I lost in four moves. This time I was not sent into a frenzied rage, but it was honestly one of the most horribly embarrassing moments of my life. I was playing black. In case you were wondering, 1.c4 e5 2. Nc3 f5 3. e4!? fxe4?? 4. Qh5+! Devastating.
#1 – Miniature from a miniature.
As awful as #2 sounds, try getting checkmated in 9 moves by a 10-year-old. See how that does your ego. We were playing in a team tournament and I was fairly new to chess playing on board 3 for my team. I was steadily improving and playing a half-pint about 300 points below my rating. Again, I was playing black. About 6 moves in my teammate from board 1 comes over and looks at my board. I make eye contact with him and he starts shaking his head at me.
I looked at him with a rather puzzled look. Little did I know I was going to get mated in 3 moves, but he saw it coming. I was so embarrassed I wanted to cry. I was so angry I wanted to punch a hole in a brick wall.
1.e4 e5 2. Nc3 Nc6 3.d4 exd4 4. Bc4 Bb4+?! 5.c3 dxc3 6.bxc3 Be7? 7. Qd5! d6? 8. Qxh7+ Kd7 9. Be6#
What is the point of me sharing these stories? Each of these experiences gave me the opportunity to close up shop and quit. Or worse yet, forget they ever happened and keep playing the way I always have.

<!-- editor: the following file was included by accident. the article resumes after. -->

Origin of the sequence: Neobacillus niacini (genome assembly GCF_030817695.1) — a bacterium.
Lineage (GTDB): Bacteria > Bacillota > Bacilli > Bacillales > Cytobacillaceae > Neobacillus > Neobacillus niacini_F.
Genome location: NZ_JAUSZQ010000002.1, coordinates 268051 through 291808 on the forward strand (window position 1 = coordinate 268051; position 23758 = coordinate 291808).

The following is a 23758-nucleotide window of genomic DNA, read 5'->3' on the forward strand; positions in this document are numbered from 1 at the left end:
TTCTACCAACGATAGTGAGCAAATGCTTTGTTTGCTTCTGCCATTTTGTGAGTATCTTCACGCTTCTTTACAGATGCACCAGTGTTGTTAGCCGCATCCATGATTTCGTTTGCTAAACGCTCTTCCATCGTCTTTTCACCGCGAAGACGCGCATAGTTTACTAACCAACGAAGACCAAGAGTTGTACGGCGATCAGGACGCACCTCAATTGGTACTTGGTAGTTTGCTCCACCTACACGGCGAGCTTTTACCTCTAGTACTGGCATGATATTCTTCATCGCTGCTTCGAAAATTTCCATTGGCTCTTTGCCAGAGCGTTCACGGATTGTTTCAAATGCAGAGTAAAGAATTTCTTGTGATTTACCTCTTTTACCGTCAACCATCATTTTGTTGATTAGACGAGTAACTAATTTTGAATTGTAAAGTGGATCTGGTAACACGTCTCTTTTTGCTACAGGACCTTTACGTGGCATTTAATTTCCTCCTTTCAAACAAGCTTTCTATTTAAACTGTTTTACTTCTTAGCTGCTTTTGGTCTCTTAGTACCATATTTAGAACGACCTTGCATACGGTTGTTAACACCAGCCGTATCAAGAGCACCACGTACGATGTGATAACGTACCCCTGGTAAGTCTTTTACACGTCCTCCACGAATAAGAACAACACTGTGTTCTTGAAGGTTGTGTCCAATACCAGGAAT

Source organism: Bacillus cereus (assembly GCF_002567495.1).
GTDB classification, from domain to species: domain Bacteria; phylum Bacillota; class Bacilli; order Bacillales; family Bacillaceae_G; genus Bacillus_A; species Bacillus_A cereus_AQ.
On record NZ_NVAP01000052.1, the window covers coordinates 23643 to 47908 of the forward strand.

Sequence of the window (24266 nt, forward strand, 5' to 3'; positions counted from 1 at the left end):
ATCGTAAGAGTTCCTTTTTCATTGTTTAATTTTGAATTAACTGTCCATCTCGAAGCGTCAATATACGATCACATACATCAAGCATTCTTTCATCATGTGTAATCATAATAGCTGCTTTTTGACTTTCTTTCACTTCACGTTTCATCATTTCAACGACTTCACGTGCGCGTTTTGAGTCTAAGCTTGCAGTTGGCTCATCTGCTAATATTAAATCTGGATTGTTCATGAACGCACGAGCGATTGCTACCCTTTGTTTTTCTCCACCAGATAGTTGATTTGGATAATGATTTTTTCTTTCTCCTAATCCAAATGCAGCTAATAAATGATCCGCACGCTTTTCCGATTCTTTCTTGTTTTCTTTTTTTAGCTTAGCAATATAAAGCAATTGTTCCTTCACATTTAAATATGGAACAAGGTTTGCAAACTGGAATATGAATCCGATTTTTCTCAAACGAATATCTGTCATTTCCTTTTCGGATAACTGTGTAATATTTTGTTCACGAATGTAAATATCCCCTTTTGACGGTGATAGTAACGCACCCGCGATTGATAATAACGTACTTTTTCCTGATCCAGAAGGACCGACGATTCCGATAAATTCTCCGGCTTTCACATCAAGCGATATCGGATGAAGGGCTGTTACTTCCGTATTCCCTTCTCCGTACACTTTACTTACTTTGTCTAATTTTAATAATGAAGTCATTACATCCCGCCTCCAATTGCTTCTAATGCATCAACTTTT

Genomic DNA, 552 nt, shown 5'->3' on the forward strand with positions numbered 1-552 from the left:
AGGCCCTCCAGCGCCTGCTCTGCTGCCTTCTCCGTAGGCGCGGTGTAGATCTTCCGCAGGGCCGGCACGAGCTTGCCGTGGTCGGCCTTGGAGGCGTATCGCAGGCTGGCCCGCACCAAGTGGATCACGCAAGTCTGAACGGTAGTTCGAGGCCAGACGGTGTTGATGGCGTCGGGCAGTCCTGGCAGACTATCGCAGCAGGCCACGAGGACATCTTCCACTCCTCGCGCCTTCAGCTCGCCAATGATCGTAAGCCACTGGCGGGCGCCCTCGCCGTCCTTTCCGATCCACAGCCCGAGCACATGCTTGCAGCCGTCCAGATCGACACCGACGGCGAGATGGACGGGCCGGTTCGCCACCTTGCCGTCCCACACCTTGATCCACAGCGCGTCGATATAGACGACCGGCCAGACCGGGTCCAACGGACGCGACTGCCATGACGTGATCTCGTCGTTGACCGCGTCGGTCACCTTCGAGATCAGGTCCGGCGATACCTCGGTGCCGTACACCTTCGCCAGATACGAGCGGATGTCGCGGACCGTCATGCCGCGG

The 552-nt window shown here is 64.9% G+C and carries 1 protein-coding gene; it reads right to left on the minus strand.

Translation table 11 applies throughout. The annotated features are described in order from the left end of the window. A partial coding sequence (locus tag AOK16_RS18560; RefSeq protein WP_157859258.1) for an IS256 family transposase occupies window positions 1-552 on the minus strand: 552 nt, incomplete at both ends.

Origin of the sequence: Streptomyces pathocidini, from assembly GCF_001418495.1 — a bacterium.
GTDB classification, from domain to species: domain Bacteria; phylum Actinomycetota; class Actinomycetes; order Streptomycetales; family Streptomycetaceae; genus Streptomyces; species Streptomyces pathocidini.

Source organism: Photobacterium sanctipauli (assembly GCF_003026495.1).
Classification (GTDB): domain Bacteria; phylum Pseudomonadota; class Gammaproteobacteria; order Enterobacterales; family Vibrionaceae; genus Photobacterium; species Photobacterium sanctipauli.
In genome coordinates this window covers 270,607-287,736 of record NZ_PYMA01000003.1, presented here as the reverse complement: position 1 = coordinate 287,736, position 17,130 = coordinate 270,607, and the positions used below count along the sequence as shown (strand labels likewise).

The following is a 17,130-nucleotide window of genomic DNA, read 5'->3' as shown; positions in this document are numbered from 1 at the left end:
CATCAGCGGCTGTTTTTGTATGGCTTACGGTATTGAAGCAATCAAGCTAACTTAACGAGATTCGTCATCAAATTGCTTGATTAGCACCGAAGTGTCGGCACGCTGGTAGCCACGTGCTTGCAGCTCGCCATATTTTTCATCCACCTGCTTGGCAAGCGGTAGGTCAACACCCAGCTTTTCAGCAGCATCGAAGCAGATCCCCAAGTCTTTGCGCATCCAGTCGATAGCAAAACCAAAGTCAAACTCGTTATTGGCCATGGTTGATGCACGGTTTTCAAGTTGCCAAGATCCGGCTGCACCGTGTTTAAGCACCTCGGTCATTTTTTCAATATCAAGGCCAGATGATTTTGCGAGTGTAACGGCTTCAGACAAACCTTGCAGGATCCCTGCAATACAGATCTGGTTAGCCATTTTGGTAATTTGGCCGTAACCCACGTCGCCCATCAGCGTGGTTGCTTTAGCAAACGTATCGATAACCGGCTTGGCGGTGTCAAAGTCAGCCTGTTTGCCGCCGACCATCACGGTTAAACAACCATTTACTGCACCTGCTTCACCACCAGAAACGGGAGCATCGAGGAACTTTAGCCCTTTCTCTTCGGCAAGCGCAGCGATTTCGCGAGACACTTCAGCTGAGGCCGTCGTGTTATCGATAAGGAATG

But, I didn’t do that. Each experience gave me valuable, irreplaceable lessons about competition and the game of chess. I took each of these losses and learned from them, greatly. After each devastating loss my rating surged forward. Why? Because these losses conferred hard lessons that I would never forget because they hurt so badly.
Losing sucks, but failing to get the important lesson from the loss is nothing short of a tragedy. Growth can only come from failure.
I’d be willing to bet you Garry Kasparov has 100 similar stories he could share. Did you know Babe Ruth struckout 1,330 times in his baseball career? Do you know how many times I’ve struck out in Major League games? Zero! Am I a better baseball player than Babe Ruth because I have no strikeouts? I think you get my point. Could Ruth gotten 714 home runs without striking out over 1,000 times? Not likely. Achievement is not winning 100% of the time, achievement is learning from losses to make you a tougher competitor.
Loss is to be expected. It happens. So have a plan to deal with losses in a healthy way that will contribute to your continued success.
WeakSquare's 7 Rules for Handling a Loss